Despite the cloud of uncertainty cast by Brexit over the country’s economy, the British public are still spending money, but rather than splash on materialistic goods they are instead investing in experiences.
At Accounts and Legal, we specialise in business consultancy for start-ups and small businesses, and truly believe that the post-consumerism, experience-based trend among consumers has opened up a new world off opportunities for businesses in the UK.
Figures from Barclaycard, who process half of all Britain’s credit and debit card transactions, have shown a trend in spending in recent years, and particularly, how the “Experience Economy” has boomed in 2017.
The bank’s Q1 report from this year showed spending in pubs had grown 20% compared to April of 2016, while restaurants and theatre venues saw a spike of 16% and 13%, respectively.
The flip-side to this expenditure has seen High Street stores suffer. The demise of Britain’s High Street in the run-up to Christmas has been no secret, and while the cause of their drop in sales has been largely attributed to Brexit, the spending trends of the public tell an alternative narrative.
In recent weeks, Accounts and Legal reported that Primark had experienced an exceptionally high level of sales and profit growth in 2017 while the rest of the High Street suffered, and it seems bargain-hunting Britain are keeping their eyes peeled for deals across the board, exemplified by an 8.1% rise in money spent in Discount Stores.
In fact, the “Experience Economy” are largely focused on buying only essential items with their hard-earned money, leaving the nice-to-haves on the shelves for the most part and instead reserving their cash for things they can do rather than stuff they can have.
Studies suggest the anticipation of an experience has a crucial, additional value. In a 2014 paper, “Waiting for Merlot”, psychologists Amit Kumar, Thomas Gilovich and Matthew Killingsworth showed how people report being mostly frustrated before the planned purchase of a thing, but mostly happy before they bought an experience.
That feeling lasts longer too as it is tied up within the memory of the consumer. It is essentially a hedonic payoff, and one which carries great value for both the consumer and the experience provider.
We are also less likely to compare experiential purchases than we are products, in a way that means we are all happy with what we buy, regardless of what we can afford.
For example, if one person has a Nissan and the other has a Porsche, there is no doubt who has the better car, and if you ask the Nissan driver to swap, they most likely would. But if you ask people who went on holiday to the South Africa or south-east England, it’s clear who had the more upscale holiday, but surveys show the person who went to England won’t swap because they had an equally good time.
Research shows that part of the reason for the rise of the “Experience Economy” is its use as a status booster. This supports the idea, questioned by some, that younger people – namely millennials – are driving the consumer shift.
While new cars and clothes were once an indicator of status, the new trend is to post pictures from a swing on a beach in Thailand or the main stage at Glastonbury.
Social media is supporting this change in society, there is no doubt about it. Posting pictures of what you just bought is not received entirely well, but uploading a picture of where you are or what you’re doing is completely acceptable.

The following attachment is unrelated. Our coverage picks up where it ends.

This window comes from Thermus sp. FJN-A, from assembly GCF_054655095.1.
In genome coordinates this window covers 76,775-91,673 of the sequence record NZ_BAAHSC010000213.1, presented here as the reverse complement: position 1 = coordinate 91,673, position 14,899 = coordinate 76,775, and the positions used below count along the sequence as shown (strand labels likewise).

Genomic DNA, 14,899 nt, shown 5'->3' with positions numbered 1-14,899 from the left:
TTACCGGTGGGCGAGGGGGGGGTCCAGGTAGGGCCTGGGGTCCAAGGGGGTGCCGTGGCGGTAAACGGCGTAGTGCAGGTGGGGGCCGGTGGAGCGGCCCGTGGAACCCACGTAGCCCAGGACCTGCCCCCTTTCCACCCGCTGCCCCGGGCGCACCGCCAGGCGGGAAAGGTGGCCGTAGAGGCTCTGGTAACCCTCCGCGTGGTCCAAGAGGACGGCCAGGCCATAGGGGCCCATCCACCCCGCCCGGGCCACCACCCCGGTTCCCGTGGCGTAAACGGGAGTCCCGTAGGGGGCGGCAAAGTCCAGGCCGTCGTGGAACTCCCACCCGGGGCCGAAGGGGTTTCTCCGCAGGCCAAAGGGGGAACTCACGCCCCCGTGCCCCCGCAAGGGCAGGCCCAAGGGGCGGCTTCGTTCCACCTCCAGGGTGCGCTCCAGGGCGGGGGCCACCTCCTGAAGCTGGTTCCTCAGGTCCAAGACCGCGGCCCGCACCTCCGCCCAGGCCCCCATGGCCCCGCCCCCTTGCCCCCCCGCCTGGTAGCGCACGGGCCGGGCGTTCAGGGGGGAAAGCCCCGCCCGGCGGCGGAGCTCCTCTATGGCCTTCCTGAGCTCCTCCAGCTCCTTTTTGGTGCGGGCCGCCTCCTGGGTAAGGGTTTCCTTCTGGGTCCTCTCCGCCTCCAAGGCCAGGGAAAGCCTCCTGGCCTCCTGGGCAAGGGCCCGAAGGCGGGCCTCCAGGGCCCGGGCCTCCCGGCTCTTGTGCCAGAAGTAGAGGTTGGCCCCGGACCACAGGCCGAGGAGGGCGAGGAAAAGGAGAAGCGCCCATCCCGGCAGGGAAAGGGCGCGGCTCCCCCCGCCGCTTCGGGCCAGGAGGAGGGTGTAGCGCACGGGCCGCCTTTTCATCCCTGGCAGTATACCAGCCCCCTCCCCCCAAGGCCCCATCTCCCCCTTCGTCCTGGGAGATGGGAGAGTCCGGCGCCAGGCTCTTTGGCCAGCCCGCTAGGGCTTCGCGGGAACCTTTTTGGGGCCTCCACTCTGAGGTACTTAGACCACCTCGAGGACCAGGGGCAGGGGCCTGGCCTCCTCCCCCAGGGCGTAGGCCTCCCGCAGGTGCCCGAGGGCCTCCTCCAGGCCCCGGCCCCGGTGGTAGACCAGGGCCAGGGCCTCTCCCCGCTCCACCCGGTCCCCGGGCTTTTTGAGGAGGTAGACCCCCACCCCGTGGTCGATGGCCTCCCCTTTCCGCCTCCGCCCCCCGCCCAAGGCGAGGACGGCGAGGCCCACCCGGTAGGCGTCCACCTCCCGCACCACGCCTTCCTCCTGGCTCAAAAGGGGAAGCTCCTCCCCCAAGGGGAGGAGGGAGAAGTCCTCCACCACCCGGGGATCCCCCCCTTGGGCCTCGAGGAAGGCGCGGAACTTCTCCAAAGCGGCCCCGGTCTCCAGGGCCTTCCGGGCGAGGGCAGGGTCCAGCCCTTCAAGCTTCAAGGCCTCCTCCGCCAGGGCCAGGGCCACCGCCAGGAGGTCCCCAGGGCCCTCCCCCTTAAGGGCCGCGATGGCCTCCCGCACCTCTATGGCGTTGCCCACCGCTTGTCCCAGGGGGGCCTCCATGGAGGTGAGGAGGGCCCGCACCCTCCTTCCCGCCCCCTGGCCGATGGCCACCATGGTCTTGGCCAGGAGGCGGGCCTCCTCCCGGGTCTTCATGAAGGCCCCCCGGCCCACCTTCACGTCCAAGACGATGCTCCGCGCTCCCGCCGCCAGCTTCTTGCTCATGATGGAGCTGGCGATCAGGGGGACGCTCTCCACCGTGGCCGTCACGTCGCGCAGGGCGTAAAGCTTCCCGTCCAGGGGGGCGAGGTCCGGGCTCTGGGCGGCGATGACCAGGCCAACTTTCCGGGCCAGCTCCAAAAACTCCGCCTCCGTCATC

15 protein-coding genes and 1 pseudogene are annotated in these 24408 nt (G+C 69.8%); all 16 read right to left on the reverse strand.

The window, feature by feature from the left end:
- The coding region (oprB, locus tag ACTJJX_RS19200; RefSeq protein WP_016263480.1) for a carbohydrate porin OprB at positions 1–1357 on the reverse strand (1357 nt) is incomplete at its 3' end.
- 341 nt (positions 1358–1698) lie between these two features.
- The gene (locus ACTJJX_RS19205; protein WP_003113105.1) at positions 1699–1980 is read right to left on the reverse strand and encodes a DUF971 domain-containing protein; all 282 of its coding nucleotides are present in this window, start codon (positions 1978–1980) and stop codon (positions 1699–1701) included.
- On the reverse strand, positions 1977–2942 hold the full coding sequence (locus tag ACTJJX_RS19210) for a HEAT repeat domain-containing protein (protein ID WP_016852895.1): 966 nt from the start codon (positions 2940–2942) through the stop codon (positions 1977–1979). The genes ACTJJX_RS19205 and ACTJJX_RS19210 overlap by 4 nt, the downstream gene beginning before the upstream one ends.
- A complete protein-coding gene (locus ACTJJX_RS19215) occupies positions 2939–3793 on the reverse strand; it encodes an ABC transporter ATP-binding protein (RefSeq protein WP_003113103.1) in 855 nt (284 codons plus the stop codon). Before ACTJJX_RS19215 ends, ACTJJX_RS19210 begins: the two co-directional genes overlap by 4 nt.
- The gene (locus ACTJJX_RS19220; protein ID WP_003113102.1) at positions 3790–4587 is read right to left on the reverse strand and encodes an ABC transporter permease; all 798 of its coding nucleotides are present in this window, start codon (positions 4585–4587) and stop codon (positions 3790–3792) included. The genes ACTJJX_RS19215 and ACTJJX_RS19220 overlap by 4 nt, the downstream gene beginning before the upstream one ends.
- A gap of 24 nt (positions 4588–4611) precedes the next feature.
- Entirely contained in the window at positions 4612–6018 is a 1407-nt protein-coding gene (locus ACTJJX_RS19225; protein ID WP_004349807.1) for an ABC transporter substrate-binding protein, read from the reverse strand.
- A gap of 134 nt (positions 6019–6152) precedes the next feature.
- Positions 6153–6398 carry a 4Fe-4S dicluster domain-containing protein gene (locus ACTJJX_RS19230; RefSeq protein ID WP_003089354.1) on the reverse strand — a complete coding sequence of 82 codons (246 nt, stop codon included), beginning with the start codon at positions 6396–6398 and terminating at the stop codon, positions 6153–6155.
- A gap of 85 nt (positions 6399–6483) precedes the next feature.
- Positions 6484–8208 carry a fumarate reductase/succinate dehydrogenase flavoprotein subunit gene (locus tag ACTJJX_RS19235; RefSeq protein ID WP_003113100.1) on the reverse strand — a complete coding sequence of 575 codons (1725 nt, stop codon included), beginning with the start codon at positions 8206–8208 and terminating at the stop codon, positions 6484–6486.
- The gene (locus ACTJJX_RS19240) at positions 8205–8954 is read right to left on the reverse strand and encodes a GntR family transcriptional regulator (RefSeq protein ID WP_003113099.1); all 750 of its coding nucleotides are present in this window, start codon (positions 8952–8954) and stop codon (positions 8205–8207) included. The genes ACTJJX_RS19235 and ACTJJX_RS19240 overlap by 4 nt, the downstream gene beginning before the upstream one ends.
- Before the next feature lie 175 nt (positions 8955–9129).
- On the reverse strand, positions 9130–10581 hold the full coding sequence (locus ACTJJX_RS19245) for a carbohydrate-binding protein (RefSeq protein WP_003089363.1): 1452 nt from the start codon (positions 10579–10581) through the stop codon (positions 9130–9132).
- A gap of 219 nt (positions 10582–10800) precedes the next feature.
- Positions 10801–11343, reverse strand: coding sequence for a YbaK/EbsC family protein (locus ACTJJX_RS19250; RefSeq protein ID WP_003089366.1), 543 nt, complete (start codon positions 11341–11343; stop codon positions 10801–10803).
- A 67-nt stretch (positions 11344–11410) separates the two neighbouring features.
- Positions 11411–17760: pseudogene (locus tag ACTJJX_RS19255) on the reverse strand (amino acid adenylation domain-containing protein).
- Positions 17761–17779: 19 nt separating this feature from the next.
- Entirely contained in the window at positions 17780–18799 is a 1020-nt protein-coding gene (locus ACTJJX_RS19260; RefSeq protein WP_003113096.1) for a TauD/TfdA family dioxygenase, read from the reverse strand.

As expected, businesses are capitalising on this trend in a big way. In London, restaurant guide Harden’s counted 200 new openings in its 2017 edition, while the likes of Manchester and Glasgow have seen similar booms.
Businesses already dealing in experiences are augmenting them to benefit from the shifting economy. Theatres would once never have considered putting a restaurant downstairs, but now you’d be mad not to. The same goes for cinemas and the building of adjoining restaurants and bars.
Marston’s, one of the UK’s largest pub groups with more than 1,500 properties, is racing to meet demand for more than pints of beer. The group has shed hundreds of traditional pubs in recent years, and opened more than 150 pub-restaurants since 2009.
Last year revenues of Marston’s were up 7% to £905.8m, and the average pub profit has doubled since 2012.
If the writing is on the wall for the sellers of stuff, then their response is to make the walls more experience-based. This means retailers are using technology to create a meaningful relationship between brand and buyer, both online and offline.
Many High Street stores are arming their floor assistants with tablets, designed to pull up your previous purchases and tastes based on your online browsing.
With some clever marketing, even the most boring items are being sold as part of a unique brand experience.
Take the Dollar Shave Club, for example. One Los Angeles TV producer, frustrated by the high price of razor blades, launched an online subscription service in 2012. Dollar Shave Club began posting blades for as little as $3 a month and, with the aid of a viral ad campaign, earned 12,000 orders in the first two days.
Customers experienced being part of a new brand which conquered the sky-high prices of mainstream razors. The company soon had more than three million subscribers, and in 2016 Unilever bought the Dollar Shave Club and its faithful consumers for a cool $1 billion.
The evidence is clear, consumer behaviour is undergoing a major shift. If you want to put your business at the forefront of this change, get in touch with Accounts and Legal and see how we can work together to get your business ahead of the curve.